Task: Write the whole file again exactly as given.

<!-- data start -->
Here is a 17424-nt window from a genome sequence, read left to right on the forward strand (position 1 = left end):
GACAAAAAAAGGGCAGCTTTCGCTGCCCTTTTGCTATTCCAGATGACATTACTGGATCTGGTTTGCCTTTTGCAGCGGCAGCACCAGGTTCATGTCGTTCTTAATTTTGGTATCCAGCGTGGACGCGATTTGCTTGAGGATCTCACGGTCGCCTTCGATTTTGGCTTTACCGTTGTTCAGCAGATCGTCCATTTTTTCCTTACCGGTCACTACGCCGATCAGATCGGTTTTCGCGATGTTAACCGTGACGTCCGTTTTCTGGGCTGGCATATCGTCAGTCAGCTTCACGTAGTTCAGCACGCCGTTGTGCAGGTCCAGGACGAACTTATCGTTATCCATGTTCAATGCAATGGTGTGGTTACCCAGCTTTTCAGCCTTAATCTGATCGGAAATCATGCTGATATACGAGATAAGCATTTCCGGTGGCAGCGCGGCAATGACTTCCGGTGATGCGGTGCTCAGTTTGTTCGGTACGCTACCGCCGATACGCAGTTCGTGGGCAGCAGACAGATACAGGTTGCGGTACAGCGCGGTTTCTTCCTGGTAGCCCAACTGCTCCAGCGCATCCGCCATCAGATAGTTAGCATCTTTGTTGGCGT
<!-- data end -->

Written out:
Here is a 17424-nt window from a genome sequence, read left to right on the forward strand (position 1 = left end):
GACAAAAAAAGGGCAGCTTTCGCTGCCCTTTTGCTATTCCAGATGACATTACTGGATCTGGTTTGCCTTTTGCAGCGGCAGCACCAGGTTCATGTCGTTCTTAATTTTGGTATCCAGCGTGGACGCGATTTGCTTGAGGATCTCACGGTCGCCTTCGATTTTGGCTTTACCGTTGTTCAGCAGATCGTCCATTTTTTCCTTACCGGTCACTACGCCGATCAGATCGGTTTTCGCGATGTTAACCGTGACGTCCGTTTTCTGGGCTGGCATATCGTCAGTCAGCTTCACGTAGTTCAGCACGCCGTTGTGCAGGTCCAGGACGAACTTATCGTTATCCATGTTCAATGCAATGGTGTGGTTACCCAGCTTTTCAGCCTTAATCTGATCGGAAATCATGCTGATATACGAGATAAGCATTTCCGGTGGCAGCGCGGCAATGACTTCCGGTGATGCGGTGCTCAGTTTGTTCGGTACGCTACCGCCGATACGCAGTTCGTGGGCAGCAGACAGATACAGGTTGCGGTACAGCGCGGTTTCTTCCTGGTAGCCCAACTGCTCCAGCGCATCCGCCATCAGATAGTTAGCATCTTTGTTGGCGT